Indiana courts recognize and uphold the freedom of parties to negotiate contracts and allocate risks between them. In a recent decision, SAMS Hotel Group, LLC v. Environs, Inc., 716 F.3d 432 (7th Cir. 2013), the U.S. Court of Appeals for the Seventh Circuit rejected a project owner’s attempt to expand a limitation of liability provision beyond its stated terms.
The case arose from the construction of a hotel. The owner hired an architect for a flat fee of $70,000. The contract included a provision stating that, “[t]he Owner agrees that to the fullest extent permitted by law, the [architect’s] total liability to the Owner shall not exceed the amount of the total lump sum fee due to negligence, errors, omissions, strict liability, breach of contract or breach of warranty.” After the hotel was substantially completed, serious structural defects were discovered and the county building department condemned the building. After remedial efforts failed, the structure was demolished. The owner, claiming losses of over $4.2 million, sued the architect for breach of contract and negligence, alleging that the architect provided a defective design and negligently performed its contractual obligations.
Relying on Indianapolis-Marion County Public Library v. Charlier Clark & Linard, P.C., 929 N.E.2d 722 (Ind. 2010), decided after the owner filed suit, the district court applied the economic loss rule to grant summary judgment on the negligence claim. The court also upheld the limitation of liability, holding that the owner’s surviving breach of contract claim was limited to $70,000. After a trial, the district court entered a judgment of $70,000 in the owner’s favor.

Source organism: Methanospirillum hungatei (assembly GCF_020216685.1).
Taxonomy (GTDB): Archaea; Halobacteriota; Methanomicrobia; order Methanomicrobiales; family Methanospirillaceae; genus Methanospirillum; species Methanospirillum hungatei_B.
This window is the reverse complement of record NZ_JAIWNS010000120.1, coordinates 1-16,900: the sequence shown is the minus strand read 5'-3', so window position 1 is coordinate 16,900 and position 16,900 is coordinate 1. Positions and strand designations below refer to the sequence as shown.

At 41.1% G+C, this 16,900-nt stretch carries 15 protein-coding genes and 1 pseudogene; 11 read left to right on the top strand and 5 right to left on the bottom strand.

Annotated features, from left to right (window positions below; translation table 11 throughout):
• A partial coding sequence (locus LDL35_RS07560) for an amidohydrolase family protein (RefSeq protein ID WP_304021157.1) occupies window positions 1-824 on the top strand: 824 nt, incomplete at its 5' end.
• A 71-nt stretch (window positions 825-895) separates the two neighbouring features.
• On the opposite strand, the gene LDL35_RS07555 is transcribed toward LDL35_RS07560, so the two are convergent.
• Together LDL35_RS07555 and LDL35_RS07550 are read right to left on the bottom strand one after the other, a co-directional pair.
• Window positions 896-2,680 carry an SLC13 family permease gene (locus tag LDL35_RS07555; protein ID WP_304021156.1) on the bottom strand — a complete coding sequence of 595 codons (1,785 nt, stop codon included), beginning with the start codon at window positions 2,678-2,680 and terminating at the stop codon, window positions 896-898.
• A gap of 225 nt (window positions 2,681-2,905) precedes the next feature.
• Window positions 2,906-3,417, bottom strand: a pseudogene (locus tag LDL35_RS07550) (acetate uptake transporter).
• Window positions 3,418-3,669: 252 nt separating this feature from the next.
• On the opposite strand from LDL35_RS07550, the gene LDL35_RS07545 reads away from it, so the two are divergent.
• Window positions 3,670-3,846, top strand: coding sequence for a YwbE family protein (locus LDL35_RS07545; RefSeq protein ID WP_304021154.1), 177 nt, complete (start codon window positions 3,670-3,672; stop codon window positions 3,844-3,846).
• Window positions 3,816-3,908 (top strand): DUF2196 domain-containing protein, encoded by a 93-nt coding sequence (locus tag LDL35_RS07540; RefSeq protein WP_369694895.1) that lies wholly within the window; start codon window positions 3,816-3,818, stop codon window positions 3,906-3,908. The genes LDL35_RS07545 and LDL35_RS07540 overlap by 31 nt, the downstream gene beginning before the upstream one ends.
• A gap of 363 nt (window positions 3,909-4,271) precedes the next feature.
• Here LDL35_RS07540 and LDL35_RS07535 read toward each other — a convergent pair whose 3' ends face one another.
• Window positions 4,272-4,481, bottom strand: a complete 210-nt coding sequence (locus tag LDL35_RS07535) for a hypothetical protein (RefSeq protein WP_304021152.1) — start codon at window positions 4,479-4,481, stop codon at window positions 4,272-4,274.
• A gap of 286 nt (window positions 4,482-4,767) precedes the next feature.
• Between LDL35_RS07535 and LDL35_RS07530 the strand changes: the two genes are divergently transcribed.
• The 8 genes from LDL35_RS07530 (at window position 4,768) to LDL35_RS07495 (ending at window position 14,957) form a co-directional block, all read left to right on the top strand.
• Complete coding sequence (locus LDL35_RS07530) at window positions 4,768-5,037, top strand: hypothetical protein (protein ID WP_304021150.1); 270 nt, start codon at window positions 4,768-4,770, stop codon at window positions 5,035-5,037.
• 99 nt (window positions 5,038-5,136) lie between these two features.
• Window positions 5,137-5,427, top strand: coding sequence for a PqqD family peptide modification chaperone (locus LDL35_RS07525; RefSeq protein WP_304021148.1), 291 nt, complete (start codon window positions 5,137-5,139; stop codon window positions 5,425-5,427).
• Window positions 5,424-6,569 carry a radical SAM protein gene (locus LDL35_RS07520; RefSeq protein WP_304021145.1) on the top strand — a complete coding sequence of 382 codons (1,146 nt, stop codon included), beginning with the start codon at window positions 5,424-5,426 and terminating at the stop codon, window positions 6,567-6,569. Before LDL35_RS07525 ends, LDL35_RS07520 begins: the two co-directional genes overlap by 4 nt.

On appeal, the owner argued that the limitation of liability provision was not enforceable because it did not specifically refer to a limit on damages for the architect’s own negligence. Sitting in diversity jurisdiction and applying Indiana law, the appeals court predicted that the Indiana Supreme Court would hold that a limitation of liability clause that generally refers to “negligence” and breach of contract, freely bargained for, is enforceable even though the clause does not refer that party’s own negligence. The foundation for the decision is Indiana’s long standing recognition of freedom of contract principles, and the assumption that contracts represent the freely bargained for agreements between the parties.
In this case, the parties were sophisticated businesses with equal bargaining power, who worked on a previous, successful hotel project under a contract including a limitation of liability provision. The owner did not argue that the provision contravened Indiana public policy or was ambiguous, but relied only on the lack of an explicit reference to the architect’s negligence. The owner relied on cases decided in the indemnity context, which dealt with contract provisions that completely exculpated a defendant for its own negligence. Indemnity cases require an exculpatory clause to specifically refer to the exculpated party’s own negligence. But Indiana courts “have not spoken so clearly regarding limitation of liability clauses in sophisticated commercial contracts.”
The appeals court was not persuaded by the owner’s arguments. The opinion discussed the nature and purpose of limitation of liability provisions, contrasting such provisions with indemnification and exculpation clauses, citing Indiana cases which distinguished the various provisions. Accordingly, the judgment was affirmed.